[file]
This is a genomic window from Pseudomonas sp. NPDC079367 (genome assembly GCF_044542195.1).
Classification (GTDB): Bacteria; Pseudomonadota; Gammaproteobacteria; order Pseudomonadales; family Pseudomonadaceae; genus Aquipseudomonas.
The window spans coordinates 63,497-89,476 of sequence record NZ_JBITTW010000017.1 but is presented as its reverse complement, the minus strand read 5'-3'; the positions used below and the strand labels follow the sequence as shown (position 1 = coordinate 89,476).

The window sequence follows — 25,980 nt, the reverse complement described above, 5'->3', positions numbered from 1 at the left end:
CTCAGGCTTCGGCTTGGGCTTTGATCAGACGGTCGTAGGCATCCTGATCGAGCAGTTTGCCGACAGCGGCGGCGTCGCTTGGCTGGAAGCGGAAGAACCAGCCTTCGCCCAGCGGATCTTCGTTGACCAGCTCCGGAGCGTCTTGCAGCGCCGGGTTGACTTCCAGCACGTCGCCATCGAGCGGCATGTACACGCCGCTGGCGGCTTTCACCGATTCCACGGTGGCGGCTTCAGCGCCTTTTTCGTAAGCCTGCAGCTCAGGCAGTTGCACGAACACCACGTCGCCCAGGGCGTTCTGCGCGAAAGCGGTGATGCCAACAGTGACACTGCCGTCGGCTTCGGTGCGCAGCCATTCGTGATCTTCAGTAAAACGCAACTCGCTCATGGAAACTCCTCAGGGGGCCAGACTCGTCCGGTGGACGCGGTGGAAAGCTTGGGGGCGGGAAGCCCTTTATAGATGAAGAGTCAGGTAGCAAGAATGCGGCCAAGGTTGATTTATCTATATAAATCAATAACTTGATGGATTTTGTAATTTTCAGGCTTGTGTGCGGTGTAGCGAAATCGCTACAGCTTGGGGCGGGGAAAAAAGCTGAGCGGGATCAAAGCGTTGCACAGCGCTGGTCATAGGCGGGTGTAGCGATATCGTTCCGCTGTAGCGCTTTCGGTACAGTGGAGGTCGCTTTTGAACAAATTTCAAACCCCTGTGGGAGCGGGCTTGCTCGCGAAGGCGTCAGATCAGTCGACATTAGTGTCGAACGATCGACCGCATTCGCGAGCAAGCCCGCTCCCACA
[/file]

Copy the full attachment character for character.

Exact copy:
This is a genomic window from Pseudomonas sp. NPDC079367 (genome assembly GCF_044542195.1).
Classification (GTDB): Bacteria; Pseudomonadota; Gammaproteobacteria; order Pseudomonadales; family Pseudomonadaceae; genus Aquipseudomonas.
The window spans coordinates 63,497-89,476 of sequence record NZ_JBITTW010000017.1 but is presented as its reverse complement, the minus strand read 5'-3'; the positions used below and the strand labels follow the sequence as shown (position 1 = coordinate 89,476).

The window sequence follows — 25,980 nt, the reverse complement described above, 5'->3', positions numbered from 1 at the left end:
CTCAGGCTTCGGCTTGGGCTTTGATCAGACGGTCGTAGGCATCCTGATCGAGCAGTTTGCCGACAGCGGCGGCGTCGCTTGGCTGGAAGCGGAAGAACCAGCCTTCGCCCAGCGGATCTTCGTTGACCAGCTCCGGAGCGTCTTGCAGCGCCGGGTTGACTTCCAGCACGTCGCCATCGAGCGGCATGTACACGCCGCTGGCGGCTTTCACCGATTCCACGGTGGCGGCTTCAGCGCCTTTTTCGTAAGCCTGCAGCTCAGGCAGTTGCACGAACACCACGTCGCCCAGGGCGTTCTGCGCGAAAGCGGTGATGCCAACAGTGACACTGCCGTCGGCTTCGGTGCGCAGCCATTCGTGATCTTCAGTAAAACGCAACTCGCTCATGGAAACTCCTCAGGGGGCCAGACTCGTCCGGTGGACGCGGTGGAAAGCTTGGGGGCGGGAAGCCCTTTATAGATGAAGAGTCAGGTAGCAAGAATGCGGCCAAGGTTGATTTATCTATATAAATCAATAACTTGATGGATTTTGTAATTTTCAGGCTTGTGTGCGGTGTAGCGAAATCGCTACAGCTTGGGGCGGGGAAAAAAGCTGAGCGGGATCAAAGCGTTGCACAGCGCTGGTCATAGGCGGGTGTAGCGATATCGTTCCGCTGTAGCGCTTTCGGTACAGTGGAGGTCGCTTTTGAACAAATTTCAAACCCCTGTGGGAGCGGGCTTGCTCGCGAAGGCGTCAGATCAGTCGACATTAGTGTCGAACGATCGACCGCATTCGCGAGCAAGCCCGCTCCCACA